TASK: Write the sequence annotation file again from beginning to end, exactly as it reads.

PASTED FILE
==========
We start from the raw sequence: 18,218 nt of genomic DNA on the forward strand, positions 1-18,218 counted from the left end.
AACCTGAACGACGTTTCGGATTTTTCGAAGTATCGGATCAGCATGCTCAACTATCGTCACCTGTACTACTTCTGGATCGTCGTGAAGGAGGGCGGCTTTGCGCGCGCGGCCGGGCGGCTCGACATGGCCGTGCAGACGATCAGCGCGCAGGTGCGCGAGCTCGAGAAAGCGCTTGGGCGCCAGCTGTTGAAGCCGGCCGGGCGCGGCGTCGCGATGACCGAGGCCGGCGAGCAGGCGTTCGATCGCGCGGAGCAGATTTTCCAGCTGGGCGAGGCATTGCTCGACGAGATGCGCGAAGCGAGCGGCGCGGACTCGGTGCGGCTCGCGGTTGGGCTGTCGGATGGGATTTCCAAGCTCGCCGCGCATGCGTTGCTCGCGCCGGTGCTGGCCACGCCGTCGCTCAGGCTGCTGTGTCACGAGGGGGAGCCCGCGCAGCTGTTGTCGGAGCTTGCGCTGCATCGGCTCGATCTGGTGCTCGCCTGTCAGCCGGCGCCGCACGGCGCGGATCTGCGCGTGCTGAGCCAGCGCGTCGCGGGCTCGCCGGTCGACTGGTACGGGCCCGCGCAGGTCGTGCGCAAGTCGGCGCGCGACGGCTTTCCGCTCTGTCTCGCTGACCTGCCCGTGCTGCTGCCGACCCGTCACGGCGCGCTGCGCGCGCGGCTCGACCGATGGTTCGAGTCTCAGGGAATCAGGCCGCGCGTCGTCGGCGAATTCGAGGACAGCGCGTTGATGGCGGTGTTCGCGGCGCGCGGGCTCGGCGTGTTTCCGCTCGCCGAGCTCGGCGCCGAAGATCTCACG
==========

We start from the raw sequence: 18,218 nt of genomic DNA on the forward strand, positions 1-18,218 counted from the left end.
AACCTGAACGACGTTTCGGATTTTTCGAAGTATCGGATCAGCATGCTCAACTATCGTCACCTGTACTACTTCTGGATCGTCGTGAAGGAGGGCGGCTTTGCGCGCGCGGCCGGGCGGCTCGACATGGCCGTGCAGACGATCAGCGCGCAGGTGCGCGAGCTCGAGAAAGCGCTTGGGCGCCAGCTGTTGAAGCCGGCCGGGCGCGGCGTCGCGATGACCGAGGCCGGCGAGCAGGCGTTCGATCGCGCGGAGCAGATTTTCCAGCTGGGCGAGGCATTGCTCGACGAGATGCGCGAAGCGAGCGGCGCGGACTCGGTGCGGCTCGCGGTTGGGCTGTCGGATGGGATTTCCAAGCTCGCCGCGCATGCGTTGCTCGCGCCGGTGCTGGCCACGCCGTCGCTCAGGCTGCTGTGTCACGAGGGGGAGCCCGCGCAGCTGTTGTCGGAGCTTGCGCTGCATCGGCTCGATCTGGTGCTCGCCTGTCAGCCGGCGCCGCACGGCGCGGATCTGCGCGTGCTGAGCCAGCGCGTCGCGGGCTCGCCGGTCGACTGGTACGGGCCCGCGCAGGTCGTGCGCAAGTCGGCGCGCGACGGCTTTCCGCTCTGTCTCGCTGACCTGCCCGTGCTGCTGCCGACCCGTCACGGCGCGCTGCGCGCGCGGCTCGACCGATGGTTCGAGTCTCAGGGAATCAGGCCGCGCGTCGTCGGCGAATTCGAGGACAGCGCGTTGATGGCGGTGTTCGCGGCGCGCGGGCTCGGCGTGTTTCCGCTCGCCGAGCTCGGCGCCGAAGATCTCACG